Is the Sixth Circuit the New Ninth (At Least in Habeas Cases)?

With today’s decision in Berghuis v. Thompkins the Supreme Court has once again reversed the U.S. Court of Appeals for the Sixth Circuit in a habeas case.  Indeed, this is the fifthsuch reversal this year.  In each case, a panel of the Sixth Circuit granted a prisoner’s habeas corpus petition.  In each case, the Supreme Court reversed.  Three of these decisions were unanimous (Berghuis v. Smith, Smith v. Spisak and Bobby v. Van Hook), one was 6-3 (Renico v. Lett).  Today’s decision was 5-4.  Overall, this means the Circuit could only muster 7 of 45 available votes in support of its decisions.

It’s hardly unheard of for a single circuit to be reversed five or more times in a single term.  The number of cases up for review in any given year is a sufficiently small and unrepresentative sample to preclude drawing any sweeping conclusions.  Still, it is unusual to see a circuit fare so poorly in a single area of the law in a single term, and in such a uniform direction.

The spate of reversals is also notable because the Sixth Circuit has been so divided in habeas cases of late.  As I’ve chronicled over the past several years (see, e.g., here, here and here), the judges on the Sixth Circuit are deeply split over the proper standard of review in habeas cases, particularly when the death penalty is involved.  Indeed, the Circuit released yet another divided panel decisionin a habeas case this morning.   The uniformity of the reversals suggest that one side in the Sixth Circuit’s habeas disputes has the better of the argument, at least under existing law.  If current law is too restrictive on this score — and it may well be — then it is up to the Court or Congress to make things right, not a handful of judges on a single Circuit.  With these five decisions, the Supreme Court seems to be sending a message.  Time will tell whether the judges on the Sixth Circuit heed it.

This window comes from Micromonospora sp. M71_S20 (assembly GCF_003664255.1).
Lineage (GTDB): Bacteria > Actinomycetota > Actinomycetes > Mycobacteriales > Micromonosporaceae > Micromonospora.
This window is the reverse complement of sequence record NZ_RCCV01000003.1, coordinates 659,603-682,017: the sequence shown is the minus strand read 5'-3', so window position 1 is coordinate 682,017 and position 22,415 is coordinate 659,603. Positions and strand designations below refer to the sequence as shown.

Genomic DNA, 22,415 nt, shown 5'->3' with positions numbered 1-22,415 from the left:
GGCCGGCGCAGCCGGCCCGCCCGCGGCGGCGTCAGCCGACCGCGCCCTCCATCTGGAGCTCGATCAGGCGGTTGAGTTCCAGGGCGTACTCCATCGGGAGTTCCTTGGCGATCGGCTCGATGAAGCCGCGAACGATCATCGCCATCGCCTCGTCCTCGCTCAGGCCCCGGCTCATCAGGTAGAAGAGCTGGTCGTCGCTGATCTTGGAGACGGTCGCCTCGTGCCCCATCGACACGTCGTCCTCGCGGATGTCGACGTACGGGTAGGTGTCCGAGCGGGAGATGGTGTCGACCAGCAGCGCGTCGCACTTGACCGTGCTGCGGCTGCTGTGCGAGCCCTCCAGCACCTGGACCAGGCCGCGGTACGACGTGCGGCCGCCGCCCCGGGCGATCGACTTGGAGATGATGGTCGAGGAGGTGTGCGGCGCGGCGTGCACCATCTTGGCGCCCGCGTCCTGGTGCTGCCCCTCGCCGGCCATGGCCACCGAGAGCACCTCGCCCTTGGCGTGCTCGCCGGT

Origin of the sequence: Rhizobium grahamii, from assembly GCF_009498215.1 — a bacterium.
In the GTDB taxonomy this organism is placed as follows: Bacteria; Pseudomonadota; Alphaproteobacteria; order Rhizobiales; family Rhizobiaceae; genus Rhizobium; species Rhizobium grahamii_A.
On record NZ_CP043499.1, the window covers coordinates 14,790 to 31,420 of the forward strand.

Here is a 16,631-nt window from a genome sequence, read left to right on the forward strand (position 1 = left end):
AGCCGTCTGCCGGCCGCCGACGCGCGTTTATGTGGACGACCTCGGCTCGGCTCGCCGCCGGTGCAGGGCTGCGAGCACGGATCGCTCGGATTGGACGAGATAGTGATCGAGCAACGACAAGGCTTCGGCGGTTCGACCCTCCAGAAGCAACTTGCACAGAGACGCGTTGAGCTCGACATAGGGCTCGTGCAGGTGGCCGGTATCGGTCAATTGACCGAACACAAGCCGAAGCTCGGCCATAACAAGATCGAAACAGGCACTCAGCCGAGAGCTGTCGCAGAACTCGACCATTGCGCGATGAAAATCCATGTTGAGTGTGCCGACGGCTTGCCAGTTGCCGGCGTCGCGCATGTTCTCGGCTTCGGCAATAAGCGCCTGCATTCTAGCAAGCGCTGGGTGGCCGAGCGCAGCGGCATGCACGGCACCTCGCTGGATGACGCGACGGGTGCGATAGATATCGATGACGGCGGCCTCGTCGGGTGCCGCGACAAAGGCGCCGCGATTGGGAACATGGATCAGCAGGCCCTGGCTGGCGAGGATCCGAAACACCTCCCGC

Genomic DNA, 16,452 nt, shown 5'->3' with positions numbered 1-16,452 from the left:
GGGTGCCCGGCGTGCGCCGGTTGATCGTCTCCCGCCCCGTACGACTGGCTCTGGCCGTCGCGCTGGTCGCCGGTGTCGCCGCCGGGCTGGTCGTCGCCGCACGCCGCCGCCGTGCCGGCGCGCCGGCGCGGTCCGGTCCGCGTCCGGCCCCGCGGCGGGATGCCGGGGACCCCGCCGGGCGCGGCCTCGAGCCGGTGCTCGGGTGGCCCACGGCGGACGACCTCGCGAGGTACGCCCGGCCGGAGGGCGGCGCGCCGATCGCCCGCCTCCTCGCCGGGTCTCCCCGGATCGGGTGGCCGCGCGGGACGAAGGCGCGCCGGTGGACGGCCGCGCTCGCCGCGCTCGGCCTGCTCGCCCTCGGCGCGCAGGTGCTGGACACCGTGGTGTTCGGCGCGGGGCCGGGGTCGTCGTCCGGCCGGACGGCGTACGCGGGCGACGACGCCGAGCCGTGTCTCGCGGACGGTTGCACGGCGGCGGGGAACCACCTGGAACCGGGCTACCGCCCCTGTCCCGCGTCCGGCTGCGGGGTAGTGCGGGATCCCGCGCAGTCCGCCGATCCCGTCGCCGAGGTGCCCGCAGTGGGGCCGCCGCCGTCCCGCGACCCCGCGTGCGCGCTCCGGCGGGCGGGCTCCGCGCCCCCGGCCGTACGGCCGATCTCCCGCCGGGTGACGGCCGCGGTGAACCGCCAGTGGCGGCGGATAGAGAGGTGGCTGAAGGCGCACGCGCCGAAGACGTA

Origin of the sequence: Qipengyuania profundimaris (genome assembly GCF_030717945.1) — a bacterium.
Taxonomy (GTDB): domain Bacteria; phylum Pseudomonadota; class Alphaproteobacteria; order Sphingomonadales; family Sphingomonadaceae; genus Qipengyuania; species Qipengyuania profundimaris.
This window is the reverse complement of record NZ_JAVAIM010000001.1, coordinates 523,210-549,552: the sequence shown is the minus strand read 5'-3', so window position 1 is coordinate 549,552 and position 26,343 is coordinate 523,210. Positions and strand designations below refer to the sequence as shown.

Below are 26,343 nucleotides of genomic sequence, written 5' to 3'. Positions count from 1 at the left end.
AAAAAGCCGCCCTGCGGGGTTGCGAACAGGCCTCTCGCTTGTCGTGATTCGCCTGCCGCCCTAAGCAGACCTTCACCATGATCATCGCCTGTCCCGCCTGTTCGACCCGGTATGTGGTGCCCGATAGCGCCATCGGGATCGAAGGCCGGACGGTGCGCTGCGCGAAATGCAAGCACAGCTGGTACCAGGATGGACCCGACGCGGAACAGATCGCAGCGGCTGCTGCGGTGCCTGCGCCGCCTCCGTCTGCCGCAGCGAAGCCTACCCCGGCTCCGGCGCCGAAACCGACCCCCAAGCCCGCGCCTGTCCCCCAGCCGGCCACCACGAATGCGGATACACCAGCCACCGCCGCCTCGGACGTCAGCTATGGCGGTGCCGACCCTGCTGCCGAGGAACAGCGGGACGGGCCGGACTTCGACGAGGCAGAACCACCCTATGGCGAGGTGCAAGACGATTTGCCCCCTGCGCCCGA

UPDATE: It’s been suggested to me that it’s unfair to blame the Sixth Circuit for today’s reversal.  In Berghuis v. Thompkins the Sixth Circuit was not only reversed for failing to apply the proper standard to review of a habeas petition denial.  On the petitioner’s Miranda claim, the five-justice majority revised the standard for what constitutes a waiver of one’s Miranda rights. Thus, the Court did not hold that the Sixth Circuit failed to apply pre-existing precedent, and there is a reasonable argument that the Sixth Circuit’s decision on this question was on solid ground at the time of the decision.  This was not the only basis upon which the Sixth Circuit afforded Thompkins with habeas relief, however.  The panel below also found that Thompkins had received inadequate assistance of counsel, and here the Court majority found the Sixth Circuit had not applied the proper standard under AEDPA.  (The dissent did not address this issue, as the dissenting justices would have granted relief on the Miranda claim.)  Interestingly enough, because today’s decision was 5-4, if one ignores Berghuis v. Thompkins, the Sixth Circuit appears to be more of an outlier, as the combined vote to overturn is habeas decisions would be 33-3.